Winning an award is no mean feat, so is it all about luck, or are there things you can do to put yourself and your organisation in a better position?

As a professional awards writer I’ve helped companies win international, national and regional awards. Awards Writers works for a whole range of organisations – from corporates like Kellogg’s and uSwitch through to much smaller businesses.

We supported Aster Group in their 2019 PMAs entries via their creative agency Resource. Aster won Campaign of the Year, highly commended in Team of the Year, and saw them scoop the Grand Prix best of the best award.

Since 2011 we’ve been helping clients get on to shortlists – more than 80% of our entries make it to the finals – so we like to think we know a bit about what it takes.

Here are three top tips for making giving your next award entry the very best chance.

  1. Prepare early

Winning an award isn’t just about telling a good story – although that’s important. It’s also about having the data to back up the narrative you’re weaving, and often that means you have to collect base data to compare to the results of your project. It’s not enough to quote fixed numbers, they need context so that judges can evaluate whether or not those numbers are impressive.

Most awards keep the same categories each year (with perhaps a few minor tweaks), so now’s the time to take a look at the PMAs categories and think about what you might enter in 2020. Then weigh up what evidence you will need to prove your initiative, project or campaign should be award-winning and start gathering it now.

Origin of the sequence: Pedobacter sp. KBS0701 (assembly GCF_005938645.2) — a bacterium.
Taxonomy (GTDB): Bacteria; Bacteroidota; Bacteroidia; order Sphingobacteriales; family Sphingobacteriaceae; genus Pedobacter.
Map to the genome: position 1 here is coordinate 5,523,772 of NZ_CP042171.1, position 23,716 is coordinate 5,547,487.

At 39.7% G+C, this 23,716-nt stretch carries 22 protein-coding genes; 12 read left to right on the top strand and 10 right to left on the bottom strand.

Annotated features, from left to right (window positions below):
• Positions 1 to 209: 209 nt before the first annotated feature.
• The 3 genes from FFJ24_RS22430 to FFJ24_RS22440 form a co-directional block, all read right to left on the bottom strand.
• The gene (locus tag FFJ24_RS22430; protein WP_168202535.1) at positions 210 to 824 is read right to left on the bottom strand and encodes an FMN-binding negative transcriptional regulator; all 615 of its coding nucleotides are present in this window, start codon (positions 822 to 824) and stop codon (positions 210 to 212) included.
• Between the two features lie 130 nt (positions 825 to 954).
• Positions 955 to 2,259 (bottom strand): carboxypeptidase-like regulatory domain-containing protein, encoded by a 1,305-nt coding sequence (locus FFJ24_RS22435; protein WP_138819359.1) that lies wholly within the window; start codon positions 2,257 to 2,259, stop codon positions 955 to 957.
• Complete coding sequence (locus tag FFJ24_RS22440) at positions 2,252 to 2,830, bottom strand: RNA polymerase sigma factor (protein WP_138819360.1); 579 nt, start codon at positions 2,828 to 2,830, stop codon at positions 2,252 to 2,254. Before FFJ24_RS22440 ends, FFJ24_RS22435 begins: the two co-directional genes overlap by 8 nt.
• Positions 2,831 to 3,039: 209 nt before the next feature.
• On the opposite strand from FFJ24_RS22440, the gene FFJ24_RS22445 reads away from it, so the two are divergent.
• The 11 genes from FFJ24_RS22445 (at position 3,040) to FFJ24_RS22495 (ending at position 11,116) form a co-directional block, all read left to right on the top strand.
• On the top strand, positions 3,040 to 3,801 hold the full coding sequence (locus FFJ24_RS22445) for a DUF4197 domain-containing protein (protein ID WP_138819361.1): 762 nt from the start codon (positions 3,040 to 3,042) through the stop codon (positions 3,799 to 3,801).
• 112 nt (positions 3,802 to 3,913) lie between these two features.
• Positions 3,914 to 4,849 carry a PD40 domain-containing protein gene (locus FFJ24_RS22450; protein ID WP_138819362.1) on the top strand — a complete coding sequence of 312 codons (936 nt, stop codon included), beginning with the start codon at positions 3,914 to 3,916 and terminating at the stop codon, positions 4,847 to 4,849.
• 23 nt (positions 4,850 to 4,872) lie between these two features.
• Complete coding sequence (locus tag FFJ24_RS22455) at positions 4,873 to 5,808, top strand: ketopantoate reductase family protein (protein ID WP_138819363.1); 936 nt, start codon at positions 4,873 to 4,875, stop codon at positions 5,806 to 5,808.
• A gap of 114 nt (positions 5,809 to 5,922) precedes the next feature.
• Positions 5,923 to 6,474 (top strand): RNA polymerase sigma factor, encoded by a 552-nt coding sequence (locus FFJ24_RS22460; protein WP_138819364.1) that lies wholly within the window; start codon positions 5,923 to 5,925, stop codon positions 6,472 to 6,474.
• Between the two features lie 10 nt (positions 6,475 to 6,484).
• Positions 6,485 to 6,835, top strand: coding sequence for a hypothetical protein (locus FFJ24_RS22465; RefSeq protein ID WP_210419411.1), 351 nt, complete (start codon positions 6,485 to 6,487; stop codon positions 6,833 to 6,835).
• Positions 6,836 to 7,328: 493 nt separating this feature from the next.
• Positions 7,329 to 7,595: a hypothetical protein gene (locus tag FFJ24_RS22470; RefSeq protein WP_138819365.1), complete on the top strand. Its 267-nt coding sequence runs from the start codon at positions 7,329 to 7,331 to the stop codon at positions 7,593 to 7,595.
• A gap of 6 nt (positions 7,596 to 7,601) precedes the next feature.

• Know the rules of the game

You can’t expect to win a game if you don’t know the rules. Every set of awards will have different criteria so it’s imperative that each time you start to put together an entry you check out what they’re asking for. We always do a double-check on:

  • Word count – and whether there’s an allowance e.g. 10% on top
  • Deadline – and whether it’s likely to be extended or not (never bank on it)
  • Appendices – are these allowed? Or are they mandatory?
  • Date range – does your project fall within the dates required?
  • Exact criteria for your category – approach it like an exam and try to tick every box
  • Submission method – most are online, but the odd one asks you to send four hard copies through the post so they don’t have to photocopy everything for the judges!

  • Recruit a critical friend

Writing your entry needs to be a team effort. One person can pull together all of the detail and write the award, but you need someone who is effectively like one of the judging panel and knows nothing about your project to read it through. This is because they will point out what they don’t understand, what could be stronger and where any information is missing. They can also read it to make sure it makes sense in general and pick up on any spelling or grammar issues – it’s so easy to become what we call word blind when you have to proof-read your own work. You’re not looking for someone who will tell you it’s all wonderful, but someone who can give critical (but supportive!) feedback to help you improve the entry.

One last thing

Our final quick tip is a simple one – don’t leave writing your entry until the day before. We allow 4-6 weeks to put together an entry thoroughly and without putting too much pressure on people to only work on that one thing. Awards tend to open early so there’s plenty of time to prepare before the deadline looms.

Louise Turner is the chief wordsmith and award writer at awards agency, Awards Writers. Get more hints, tips and insights into awards at